The Summer Physics Research Program provides research opportunities for local high school students interested in research, science, and physics. This program, funded by philanthropic support from The Scientech Club Foundation, began in 2002 in the School of Science at IUPUI. Students explore and learn about conducting research at a university, spending the summer in a laboratory alongside faculty and graduate students doing hands-on innovative research supporting a larger research project already in progress.
But in 2020, this program has looked very different. With the onset of the COVID-19 pandemic, program leaders made the decision to continue in a virtual format, which was welcome news to the Foundation.
“The Scientech Club Foundation has supported the Summer Physics Research Program at IUPUI for several years, as that program aligns very well with its goals,” said Joe Abella, secretary for the Foundation. “We are particularly impressed with the flexibility and creativity demonstrated by the Department of Physics this year through its willingness to conduct the program in the face of difficult circumstances presented by the pandemic and the modifications required to maintain a safe and healthy environment for the participants.”
“I felt it was even more important than before coronavirus to keep students busy with useful activities,” Dr. Horia Petrache, associate professor of physics and program leader, said. “I hope that our summer activities contribute significantly to students' intellectual development and to broadening their perspective. Research at the university differs from high school in that both the input and the output cannot be taken for granted. Research is about the unknown.”
There are eight local high school students participating in the Summer Physics Research Program this summer. They are working on a variety of projects which include: building an electronic power supply for a research project that will measure the gravitational constant, determining the mass of stars, and working on a power spectrum analysis of musical instruments. Students are selected through an application process coordinated in partnership with other IUPUI summer research programs for high school students, including Project STEM. While these students focused on physics research, this coordination with other summer programs gave students the opportunity to interact and learn together through presentations and professional development activities.
Muntu Munaf is beginning his senior year at Hamilton Southeastern High School, and he has taken every physics course that is offered. This summer research experience allowed him to build on those courses and reinforced his goal of pursuing an education in a science field.
“The great thing about this program is that it’s not just reading articles that we can find on our own. It’s a lot of hands-on work too,” Munaf said. “I’ve been able to discover more things about something that I’m not very well-versed in.” Munaf’s project this summer focused on properties of neutrino oscillation and explaining why neutrinos interact with matter in the way that they do.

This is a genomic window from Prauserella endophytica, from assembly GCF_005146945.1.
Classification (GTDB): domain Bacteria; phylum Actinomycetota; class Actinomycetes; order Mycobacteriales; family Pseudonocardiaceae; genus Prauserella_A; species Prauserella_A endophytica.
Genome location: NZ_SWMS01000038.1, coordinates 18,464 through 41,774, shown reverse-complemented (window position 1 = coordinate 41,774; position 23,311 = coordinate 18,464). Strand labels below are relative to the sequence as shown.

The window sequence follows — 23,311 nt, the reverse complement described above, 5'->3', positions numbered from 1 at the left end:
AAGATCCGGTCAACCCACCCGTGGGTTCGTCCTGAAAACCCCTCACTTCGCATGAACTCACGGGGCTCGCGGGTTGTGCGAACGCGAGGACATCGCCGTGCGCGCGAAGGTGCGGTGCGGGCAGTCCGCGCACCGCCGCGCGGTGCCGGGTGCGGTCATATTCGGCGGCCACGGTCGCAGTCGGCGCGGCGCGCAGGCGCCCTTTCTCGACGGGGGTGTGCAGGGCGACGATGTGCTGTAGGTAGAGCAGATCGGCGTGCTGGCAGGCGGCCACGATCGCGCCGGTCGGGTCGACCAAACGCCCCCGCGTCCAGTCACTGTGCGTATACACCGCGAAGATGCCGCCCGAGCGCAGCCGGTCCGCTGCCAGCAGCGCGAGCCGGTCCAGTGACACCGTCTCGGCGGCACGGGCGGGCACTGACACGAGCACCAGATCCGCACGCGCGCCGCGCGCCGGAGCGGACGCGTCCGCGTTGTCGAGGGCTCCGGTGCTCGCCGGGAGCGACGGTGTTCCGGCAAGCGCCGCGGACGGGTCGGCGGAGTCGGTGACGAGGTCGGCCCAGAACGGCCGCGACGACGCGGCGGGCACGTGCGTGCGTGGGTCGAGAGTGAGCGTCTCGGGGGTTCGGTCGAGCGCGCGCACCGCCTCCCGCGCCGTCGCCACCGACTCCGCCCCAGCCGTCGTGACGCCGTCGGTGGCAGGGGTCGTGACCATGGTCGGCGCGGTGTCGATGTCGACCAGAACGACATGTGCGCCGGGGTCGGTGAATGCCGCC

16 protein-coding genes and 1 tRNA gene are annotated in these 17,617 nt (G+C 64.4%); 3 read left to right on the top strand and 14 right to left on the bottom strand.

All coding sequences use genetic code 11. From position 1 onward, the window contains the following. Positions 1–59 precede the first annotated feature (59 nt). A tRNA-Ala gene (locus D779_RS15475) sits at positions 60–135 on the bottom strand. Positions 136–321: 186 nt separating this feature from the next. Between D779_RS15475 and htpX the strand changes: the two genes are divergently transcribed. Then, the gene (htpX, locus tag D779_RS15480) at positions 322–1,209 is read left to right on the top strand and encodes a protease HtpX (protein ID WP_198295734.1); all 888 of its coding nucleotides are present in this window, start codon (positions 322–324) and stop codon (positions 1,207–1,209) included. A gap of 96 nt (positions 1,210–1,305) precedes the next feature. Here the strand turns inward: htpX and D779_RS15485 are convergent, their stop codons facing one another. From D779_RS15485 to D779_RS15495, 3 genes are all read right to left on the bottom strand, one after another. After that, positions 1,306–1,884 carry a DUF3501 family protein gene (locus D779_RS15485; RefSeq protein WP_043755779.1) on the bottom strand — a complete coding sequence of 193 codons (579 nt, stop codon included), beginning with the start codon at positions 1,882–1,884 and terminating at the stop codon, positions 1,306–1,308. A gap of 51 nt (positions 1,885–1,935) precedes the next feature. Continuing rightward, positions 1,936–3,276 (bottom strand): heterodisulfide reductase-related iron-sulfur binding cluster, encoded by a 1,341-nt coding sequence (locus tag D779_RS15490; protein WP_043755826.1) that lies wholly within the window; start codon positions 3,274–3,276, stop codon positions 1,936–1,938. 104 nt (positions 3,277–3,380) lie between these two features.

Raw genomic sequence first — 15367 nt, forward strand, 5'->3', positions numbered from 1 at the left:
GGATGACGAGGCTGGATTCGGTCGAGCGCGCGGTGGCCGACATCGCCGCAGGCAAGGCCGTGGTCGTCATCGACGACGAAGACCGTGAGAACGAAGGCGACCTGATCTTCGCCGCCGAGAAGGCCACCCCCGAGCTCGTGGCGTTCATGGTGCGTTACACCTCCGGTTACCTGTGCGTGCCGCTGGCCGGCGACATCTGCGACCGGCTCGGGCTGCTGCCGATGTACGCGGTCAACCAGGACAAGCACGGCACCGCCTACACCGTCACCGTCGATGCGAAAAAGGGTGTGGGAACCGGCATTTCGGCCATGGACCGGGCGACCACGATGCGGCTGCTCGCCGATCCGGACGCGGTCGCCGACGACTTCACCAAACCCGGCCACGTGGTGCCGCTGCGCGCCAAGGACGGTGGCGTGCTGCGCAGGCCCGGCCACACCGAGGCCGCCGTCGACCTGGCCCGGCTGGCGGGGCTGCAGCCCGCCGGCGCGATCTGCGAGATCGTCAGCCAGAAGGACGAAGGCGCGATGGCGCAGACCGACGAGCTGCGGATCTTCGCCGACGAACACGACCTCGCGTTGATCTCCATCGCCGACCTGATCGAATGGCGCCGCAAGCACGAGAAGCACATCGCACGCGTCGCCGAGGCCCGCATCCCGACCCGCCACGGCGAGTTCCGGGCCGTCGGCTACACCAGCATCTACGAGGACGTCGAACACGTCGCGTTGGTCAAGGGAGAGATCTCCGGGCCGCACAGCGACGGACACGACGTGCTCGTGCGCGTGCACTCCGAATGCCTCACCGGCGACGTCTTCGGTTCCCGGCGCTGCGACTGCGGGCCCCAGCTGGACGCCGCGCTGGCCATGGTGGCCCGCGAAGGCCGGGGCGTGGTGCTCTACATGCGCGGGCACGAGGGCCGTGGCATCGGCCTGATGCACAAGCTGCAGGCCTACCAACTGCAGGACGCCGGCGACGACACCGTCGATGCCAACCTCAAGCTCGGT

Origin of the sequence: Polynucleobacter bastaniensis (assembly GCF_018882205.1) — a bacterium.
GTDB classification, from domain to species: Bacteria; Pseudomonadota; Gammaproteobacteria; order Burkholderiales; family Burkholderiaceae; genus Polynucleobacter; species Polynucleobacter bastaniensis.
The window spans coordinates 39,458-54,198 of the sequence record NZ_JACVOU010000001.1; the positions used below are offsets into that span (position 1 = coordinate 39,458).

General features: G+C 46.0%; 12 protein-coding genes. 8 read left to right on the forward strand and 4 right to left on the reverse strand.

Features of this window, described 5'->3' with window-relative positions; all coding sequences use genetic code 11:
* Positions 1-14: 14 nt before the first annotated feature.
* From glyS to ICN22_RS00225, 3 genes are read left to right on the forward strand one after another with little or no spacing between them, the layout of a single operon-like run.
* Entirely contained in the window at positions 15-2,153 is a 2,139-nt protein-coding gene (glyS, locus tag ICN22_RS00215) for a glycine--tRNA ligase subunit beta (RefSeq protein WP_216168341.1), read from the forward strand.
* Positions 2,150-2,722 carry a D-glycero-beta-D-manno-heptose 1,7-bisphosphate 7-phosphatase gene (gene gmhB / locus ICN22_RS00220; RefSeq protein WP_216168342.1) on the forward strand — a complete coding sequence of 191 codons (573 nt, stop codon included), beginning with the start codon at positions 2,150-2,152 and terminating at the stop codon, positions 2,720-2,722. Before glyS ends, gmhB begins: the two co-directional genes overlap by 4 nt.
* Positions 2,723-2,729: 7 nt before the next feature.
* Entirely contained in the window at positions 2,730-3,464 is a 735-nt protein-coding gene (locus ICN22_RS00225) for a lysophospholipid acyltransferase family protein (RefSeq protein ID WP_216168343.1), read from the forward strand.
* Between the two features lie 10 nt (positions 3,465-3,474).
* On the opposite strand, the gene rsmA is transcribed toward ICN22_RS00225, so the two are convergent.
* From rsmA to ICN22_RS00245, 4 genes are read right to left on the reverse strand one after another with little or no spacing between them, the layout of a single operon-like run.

Dr. Yogesh Joglekar has been serving as a mentor for more than 10 years. For him, the program at its base level, is about tinkering and providing a great environment that fosters exploration and critical thinking. “We don’t really care what the problem is, we care about the skill set to learn how to solve a problem that is interesting,” Joglekar said. “As long as it lies in the domain of our abilities, we will go for it.”
The move to a virtual format has brought a few challenges. Communication moves a bit slower, and there is less of an opportunity for students to see how a lab truly operates when all interactions are conducted through zoom. However, the exposure to research and science, whether in-person or virtual, is still important and critical for students, according to Dr. Ricardo Decca, who helped start the program years ago and has regularly served as a mentor.
Lilia Arrizabalaga will be a senior at Zionsville High School, and she is working on a project on measuring the mass of a star. She has always been interested in astronomy, and this program has allowed her to gain valuable research experience. “I’ve never done research before, and I find the whole process very interesting,” Arrizabalaga said. “This program is different than school because you have to find a lot of different sources to solve a problem.”
Despite the uniqueness of this summer’s program, Dr. Petrache believes it will help to prepare students for their future. “It gives them a chance to see if they really like physics and science research,” Petrache said. “It looks different in movies than in reality. And if they still like it despite the ups and downs, it gives them a solid starting point and hopefully helps fuel their interest in science.”
By: Sarah Shroyer